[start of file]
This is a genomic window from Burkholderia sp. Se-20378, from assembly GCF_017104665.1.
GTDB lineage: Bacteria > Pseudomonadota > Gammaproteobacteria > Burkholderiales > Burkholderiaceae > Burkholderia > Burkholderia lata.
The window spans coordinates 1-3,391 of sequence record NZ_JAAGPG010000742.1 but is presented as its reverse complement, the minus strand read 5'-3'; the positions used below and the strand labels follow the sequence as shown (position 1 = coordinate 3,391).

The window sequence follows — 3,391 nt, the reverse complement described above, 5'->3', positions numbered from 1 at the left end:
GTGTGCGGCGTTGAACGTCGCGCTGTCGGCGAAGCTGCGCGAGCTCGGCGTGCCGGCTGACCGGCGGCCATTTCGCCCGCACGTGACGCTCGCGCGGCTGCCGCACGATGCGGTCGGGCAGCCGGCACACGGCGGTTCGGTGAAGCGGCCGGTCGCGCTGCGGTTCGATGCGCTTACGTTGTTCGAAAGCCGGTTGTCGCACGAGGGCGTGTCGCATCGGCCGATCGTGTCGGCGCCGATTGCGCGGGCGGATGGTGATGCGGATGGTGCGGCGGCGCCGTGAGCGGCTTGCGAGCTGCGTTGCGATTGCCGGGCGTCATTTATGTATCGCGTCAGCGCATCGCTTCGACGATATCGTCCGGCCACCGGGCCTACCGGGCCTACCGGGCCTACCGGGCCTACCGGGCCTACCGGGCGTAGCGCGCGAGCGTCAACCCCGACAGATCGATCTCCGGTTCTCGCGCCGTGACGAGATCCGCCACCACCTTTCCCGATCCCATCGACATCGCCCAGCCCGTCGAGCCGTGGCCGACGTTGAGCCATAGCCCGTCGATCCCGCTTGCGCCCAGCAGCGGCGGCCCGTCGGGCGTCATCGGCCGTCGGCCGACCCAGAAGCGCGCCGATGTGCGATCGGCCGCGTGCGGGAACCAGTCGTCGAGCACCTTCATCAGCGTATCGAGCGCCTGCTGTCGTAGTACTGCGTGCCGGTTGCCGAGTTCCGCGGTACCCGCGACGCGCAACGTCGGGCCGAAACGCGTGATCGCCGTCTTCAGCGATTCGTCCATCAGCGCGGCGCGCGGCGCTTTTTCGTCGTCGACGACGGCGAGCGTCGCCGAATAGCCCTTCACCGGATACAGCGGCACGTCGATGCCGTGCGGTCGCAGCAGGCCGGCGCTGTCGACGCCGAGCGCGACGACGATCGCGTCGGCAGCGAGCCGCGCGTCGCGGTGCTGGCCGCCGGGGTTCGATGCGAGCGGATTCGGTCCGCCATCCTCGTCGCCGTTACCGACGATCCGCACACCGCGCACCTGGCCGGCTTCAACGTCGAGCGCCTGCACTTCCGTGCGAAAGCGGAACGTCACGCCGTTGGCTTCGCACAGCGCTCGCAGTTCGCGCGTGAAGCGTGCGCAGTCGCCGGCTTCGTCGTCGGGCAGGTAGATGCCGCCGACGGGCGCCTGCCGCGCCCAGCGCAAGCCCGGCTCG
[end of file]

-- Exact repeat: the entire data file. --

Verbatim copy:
This is a genomic window from Burkholderia sp. Se-20378, from assembly GCF_017104665.1.
GTDB lineage: Bacteria > Pseudomonadota > Gammaproteobacteria > Burkholderiales > Burkholderiaceae > Burkholderia > Burkholderia lata.
The window spans coordinates 1-3,391 of sequence record NZ_JAAGPG010000742.1 but is presented as its reverse complement, the minus strand read 5'-3'; the positions used below and the strand labels follow the sequence as shown (position 1 = coordinate 3,391).

The window sequence follows — 3,391 nt, the reverse complement described above, 5'->3', positions numbered from 1 at the left end:
GTGTGCGGCGTTGAACGTCGCGCTGTCGGCGAAGCTGCGCGAGCTCGGCGTGCCGGCTGACCGGCGGCCATTTCGCCCGCACGTGACGCTCGCGCGGCTGCCGCACGATGCGGTCGGGCAGCCGGCACACGGCGGTTCGGTGAAGCGGCCGGTCGCGCTGCGGTTCGATGCGCTTACGTTGTTCGAAAGCCGGTTGTCGCACGAGGGCGTGTCGCATCGGCCGATCGTGTCGGCGCCGATTGCGCGGGCGGATGGTGATGCGGATGGTGCGGCGGCGCCGTGAGCGGCTTGCGAGCTGCGTTGCGATTGCCGGGCGTCATTTATGTATCGCGTCAGCGCATCGCTTCGACGATATCGTCCGGCCACCGGGCCTACCGGGCCTACCGGGCCTACCGGGCCTACCGGGCCTACCGGGCGTAGCGCGCGAGCGTCAACCCCGACAGATCGATCTCCGGTTCTCGCGCCGTGACGAGATCCGCCACCACCTTTCCCGATCCCATCGACATCGCCCAGCCCGTCGAGCCGTGGCCGACGTTGAGCCATAGCCCGTCGATCCCGCTTGCGCCCAGCAGCGGCGGCCCGTCGGGCGTCATCGGCCGTCGGCCGACCCAGAAGCGCGCCGATGTGCGATCGGCCGCGTGCGGGAACCAGTCGTCGAGCACCTTCATCAGCGTATCGAGCGCCTGCTGTCGTAGTACTGCGTGCCGGTTGCCGAGTTCCGCGGTACCCGCGACGCGCAACGTCGGGCCGAAACGCGTGATCGCCGTCTTCAGCGATTCGTCCATCAGCGCGGCGCGCGGCGCTTTTTCGTCGTCGACGACGGCGAGCGTCGCCGAATAGCCCTTCACCGGATACAGCGGCACGTCGATGCCGTGCGGTCGCAGCAGGCCGGCGCTGTCGACGCCGAGCGCGACGACGATCGCGTCGGCAGCGAGCCGCGCGTCGCGGTGCTGGCCGCCGGGGTTCGATGCGAGCGGATTCGGTCCGCCATCCTCGTCGCCGTTACCGACGATCCGCACACCGCGCACCTGGCCGGCTTCAACGTCGAGCGCCTGCACTTCCGTGCGAAAGCGGAACGTCACGCCGTTGGCTTCGCACAGCGCTCGCAGTTCGCGCGTGAAGCGTGCGCAGTCGCCGGCTTCGTCGTCGGGCAGGTAGATGCCGCCGACGGGCGCCTGCCGCGCCCAGCGCAAGCCCGGCTCG